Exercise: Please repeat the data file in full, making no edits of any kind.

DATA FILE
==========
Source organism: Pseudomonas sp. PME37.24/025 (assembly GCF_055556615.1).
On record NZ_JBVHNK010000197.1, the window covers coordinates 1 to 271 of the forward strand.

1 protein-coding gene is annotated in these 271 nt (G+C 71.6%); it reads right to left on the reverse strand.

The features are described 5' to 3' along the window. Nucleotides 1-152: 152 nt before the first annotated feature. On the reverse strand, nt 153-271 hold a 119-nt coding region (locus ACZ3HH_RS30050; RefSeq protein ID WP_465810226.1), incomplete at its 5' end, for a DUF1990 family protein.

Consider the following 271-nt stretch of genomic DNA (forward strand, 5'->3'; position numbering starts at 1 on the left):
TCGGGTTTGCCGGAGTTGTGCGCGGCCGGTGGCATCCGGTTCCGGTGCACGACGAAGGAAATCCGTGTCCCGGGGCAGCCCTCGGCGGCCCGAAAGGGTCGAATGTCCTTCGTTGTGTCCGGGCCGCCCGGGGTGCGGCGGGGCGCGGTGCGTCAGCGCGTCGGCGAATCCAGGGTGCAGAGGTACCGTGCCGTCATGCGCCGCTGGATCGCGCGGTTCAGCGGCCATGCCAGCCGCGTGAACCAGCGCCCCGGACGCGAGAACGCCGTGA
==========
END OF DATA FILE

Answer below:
Source organism: Pseudomonas sp. PME37.24/025 (assembly GCF_055556615.1).
On record NZ_JBVHNK010000197.1, the window covers coordinates 1 to 271 of the forward strand.

1 protein-coding gene is annotated in these 271 nt (G+C 71.6%); it reads right to left on the reverse strand.

The features are described 5' to 3' along the window. Nucleotides 1-152: 152 nt before the first annotated feature. On the reverse strand, nt 153-271 hold a 119-nt coding region (locus ACZ3HH_RS30050; RefSeq protein ID WP_465810226.1), incomplete at its 5' end, for a DUF1990 family protein.

Consider the following 271-nt stretch of genomic DNA (forward strand, 5'->3'; position numbering starts at 1 on the left):
TCGGGTTTGCCGGAGTTGTGCGCGGCCGGTGGCATCCGGTTCCGGTGCACGACGAAGGAAATCCGTGTCCCGGGGCAGCCCTCGGCGGCCCGAAAGGGTCGAATGTCCTTCGTTGTGTCCGGGCCGCCCGGGGTGCGGCGGGGCGCGGTGCGTCAGCGCGTCGGCGAATCCAGGGTGCAGAGGTACCGTGCCGTCATGCGCCGCTGGATCGCGCGGTTCAGCGGCCATGCCAGCCGCGTGAACCAGCGCCCCGGACGCGAGAACGCCGTGA